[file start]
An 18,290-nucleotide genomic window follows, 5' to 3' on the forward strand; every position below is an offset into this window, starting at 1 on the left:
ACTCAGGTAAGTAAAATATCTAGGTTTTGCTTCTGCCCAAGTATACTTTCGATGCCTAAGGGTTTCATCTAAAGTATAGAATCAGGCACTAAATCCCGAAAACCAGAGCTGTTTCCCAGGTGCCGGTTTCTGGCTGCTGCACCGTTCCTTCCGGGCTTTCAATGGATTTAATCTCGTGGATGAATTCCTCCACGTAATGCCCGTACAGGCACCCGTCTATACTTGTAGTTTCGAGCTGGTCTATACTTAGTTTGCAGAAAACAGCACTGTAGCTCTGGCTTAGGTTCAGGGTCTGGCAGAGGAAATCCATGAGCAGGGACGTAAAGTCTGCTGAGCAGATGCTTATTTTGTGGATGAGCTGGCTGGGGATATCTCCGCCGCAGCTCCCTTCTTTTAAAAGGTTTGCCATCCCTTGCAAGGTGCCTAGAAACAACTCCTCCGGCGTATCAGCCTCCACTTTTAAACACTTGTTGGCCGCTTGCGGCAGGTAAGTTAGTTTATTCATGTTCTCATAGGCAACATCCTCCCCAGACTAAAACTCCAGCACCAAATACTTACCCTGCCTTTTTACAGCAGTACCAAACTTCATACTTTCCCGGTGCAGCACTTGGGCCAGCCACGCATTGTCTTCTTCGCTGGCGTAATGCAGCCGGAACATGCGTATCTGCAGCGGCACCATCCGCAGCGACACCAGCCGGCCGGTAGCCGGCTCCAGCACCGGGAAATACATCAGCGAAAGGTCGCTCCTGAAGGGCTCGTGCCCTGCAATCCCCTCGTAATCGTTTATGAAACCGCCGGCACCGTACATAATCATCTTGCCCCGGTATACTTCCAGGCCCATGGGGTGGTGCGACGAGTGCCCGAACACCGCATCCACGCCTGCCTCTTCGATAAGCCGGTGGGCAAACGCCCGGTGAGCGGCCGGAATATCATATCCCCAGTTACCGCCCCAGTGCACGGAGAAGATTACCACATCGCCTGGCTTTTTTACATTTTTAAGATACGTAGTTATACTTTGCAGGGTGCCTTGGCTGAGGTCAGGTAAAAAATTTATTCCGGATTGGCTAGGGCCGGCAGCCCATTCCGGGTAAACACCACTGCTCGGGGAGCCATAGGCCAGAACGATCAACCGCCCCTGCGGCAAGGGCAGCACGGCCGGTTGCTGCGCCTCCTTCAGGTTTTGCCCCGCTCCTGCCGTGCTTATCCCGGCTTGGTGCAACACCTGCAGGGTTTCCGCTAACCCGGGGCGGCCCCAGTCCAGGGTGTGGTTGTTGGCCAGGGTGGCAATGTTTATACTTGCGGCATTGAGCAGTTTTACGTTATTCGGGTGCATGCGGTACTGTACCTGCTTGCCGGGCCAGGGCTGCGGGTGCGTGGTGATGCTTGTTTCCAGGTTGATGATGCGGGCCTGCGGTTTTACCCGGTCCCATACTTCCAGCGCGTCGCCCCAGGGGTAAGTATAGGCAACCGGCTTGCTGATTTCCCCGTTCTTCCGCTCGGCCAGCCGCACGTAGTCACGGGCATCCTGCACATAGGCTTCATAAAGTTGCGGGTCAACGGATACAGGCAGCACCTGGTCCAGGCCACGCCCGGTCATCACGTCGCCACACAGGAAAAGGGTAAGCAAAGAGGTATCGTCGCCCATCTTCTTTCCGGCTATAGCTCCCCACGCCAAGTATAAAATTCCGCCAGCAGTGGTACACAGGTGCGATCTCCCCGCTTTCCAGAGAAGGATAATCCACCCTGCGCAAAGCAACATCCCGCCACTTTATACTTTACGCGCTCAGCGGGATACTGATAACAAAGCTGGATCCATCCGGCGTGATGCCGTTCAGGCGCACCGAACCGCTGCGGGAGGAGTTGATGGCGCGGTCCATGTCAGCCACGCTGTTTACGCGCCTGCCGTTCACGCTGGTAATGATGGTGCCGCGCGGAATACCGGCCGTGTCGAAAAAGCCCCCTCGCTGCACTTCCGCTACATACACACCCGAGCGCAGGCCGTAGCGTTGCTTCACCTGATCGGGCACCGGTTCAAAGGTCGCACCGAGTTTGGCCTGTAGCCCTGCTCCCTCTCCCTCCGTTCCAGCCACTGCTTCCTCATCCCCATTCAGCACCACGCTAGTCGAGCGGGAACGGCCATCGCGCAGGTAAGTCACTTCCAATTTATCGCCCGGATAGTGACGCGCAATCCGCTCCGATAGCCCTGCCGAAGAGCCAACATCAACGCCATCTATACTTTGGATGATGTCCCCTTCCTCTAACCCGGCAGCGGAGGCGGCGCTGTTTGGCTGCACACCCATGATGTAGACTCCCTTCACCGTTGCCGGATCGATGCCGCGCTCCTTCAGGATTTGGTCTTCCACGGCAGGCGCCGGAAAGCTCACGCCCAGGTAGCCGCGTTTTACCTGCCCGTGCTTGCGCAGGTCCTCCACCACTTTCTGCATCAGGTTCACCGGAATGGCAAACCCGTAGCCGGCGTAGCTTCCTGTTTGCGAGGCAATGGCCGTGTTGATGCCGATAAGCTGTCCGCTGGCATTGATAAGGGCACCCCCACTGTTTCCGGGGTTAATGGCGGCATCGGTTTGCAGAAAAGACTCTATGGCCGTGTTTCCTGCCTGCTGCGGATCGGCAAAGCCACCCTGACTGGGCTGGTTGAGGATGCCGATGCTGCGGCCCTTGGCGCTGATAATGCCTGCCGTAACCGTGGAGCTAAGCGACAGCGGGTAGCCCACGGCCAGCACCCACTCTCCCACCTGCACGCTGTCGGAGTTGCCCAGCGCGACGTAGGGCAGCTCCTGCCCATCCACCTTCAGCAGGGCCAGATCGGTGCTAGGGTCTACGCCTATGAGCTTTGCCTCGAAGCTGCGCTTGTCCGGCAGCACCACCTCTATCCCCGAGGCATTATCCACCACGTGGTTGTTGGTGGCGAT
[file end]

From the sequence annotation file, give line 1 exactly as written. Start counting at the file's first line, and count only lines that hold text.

An 18,290-nucleotide genomic window follows, 5' to 3' on the forward strand; every position below is an offset into this window, starting at 1 on the left: